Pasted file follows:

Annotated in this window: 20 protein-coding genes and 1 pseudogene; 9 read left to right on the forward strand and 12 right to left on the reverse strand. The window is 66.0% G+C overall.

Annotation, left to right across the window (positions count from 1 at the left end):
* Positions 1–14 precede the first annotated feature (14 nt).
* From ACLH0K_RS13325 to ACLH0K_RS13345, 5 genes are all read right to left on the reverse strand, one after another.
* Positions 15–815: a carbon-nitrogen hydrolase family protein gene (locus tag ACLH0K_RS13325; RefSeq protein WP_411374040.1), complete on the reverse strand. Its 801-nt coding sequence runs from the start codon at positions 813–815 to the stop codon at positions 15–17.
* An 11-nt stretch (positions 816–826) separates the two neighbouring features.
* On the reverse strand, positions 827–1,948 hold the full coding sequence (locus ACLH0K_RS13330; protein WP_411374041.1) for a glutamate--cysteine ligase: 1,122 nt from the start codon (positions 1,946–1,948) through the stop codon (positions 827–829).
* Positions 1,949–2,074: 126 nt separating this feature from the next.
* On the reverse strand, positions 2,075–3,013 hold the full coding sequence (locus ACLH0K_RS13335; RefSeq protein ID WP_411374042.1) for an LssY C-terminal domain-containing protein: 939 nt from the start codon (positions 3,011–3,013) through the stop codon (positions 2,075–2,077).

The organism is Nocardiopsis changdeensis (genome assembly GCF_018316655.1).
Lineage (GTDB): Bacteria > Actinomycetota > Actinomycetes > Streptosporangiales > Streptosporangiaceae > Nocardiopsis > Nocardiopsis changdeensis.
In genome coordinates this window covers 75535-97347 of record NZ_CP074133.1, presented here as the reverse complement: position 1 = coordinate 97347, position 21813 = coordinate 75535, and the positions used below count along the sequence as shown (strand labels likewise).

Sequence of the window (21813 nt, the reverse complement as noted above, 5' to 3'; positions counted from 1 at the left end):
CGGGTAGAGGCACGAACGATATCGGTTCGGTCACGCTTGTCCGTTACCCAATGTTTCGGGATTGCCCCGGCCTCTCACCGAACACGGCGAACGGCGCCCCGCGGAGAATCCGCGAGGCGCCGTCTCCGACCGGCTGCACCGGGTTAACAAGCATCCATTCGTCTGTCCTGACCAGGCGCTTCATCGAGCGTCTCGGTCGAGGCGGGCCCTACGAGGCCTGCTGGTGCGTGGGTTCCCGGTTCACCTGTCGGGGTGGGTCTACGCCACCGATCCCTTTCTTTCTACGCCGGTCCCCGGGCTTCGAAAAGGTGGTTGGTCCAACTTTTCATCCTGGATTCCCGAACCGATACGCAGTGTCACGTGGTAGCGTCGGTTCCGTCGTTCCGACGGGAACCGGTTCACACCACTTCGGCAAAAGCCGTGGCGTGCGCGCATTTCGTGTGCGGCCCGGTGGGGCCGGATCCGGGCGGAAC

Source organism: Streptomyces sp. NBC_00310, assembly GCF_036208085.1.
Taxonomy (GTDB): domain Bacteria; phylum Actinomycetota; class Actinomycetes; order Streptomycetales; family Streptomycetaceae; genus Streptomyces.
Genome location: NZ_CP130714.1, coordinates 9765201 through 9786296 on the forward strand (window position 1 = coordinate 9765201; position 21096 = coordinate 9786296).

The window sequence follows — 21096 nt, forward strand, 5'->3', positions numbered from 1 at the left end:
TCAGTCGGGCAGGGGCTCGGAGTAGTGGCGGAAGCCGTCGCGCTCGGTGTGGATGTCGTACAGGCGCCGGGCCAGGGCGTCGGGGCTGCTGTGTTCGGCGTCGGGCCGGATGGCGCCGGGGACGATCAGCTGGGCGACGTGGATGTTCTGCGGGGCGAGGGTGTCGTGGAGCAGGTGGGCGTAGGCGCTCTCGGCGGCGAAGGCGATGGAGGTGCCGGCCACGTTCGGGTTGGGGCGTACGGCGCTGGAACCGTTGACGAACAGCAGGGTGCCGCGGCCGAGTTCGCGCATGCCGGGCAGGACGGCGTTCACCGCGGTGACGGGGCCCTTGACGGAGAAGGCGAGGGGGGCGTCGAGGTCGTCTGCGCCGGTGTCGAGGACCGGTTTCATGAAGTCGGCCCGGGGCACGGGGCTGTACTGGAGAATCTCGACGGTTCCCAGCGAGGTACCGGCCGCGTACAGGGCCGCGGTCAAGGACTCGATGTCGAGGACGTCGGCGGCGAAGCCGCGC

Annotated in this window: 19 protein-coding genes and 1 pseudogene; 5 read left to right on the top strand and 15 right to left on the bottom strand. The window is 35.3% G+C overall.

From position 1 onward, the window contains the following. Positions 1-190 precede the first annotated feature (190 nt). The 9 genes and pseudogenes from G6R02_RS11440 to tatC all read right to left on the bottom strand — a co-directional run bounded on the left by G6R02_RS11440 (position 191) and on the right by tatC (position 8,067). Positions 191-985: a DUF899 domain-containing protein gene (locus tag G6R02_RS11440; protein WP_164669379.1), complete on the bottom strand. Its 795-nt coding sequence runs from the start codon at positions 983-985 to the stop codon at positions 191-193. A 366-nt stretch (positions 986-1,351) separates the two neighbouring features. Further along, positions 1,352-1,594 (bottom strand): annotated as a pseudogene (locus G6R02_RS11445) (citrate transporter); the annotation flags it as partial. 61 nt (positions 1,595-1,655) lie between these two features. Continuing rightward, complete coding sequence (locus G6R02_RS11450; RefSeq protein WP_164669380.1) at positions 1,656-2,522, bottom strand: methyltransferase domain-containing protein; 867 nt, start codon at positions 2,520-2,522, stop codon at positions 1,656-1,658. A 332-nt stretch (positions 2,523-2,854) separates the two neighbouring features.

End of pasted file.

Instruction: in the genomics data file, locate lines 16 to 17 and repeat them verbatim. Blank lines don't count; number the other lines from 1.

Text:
Taxonomy (GTDB): domain Bacteria; phylum Actinomycetota; class Actinomycetes; order Streptomycetales; family Streptomycetaceae; genus Streptomyces.
Genome location: NZ_CP130714.1, coordinates 9765201 through 9786296 on the forward strand (window position 1 = coordinate 9765201; position 21096 = coordinate 9786296).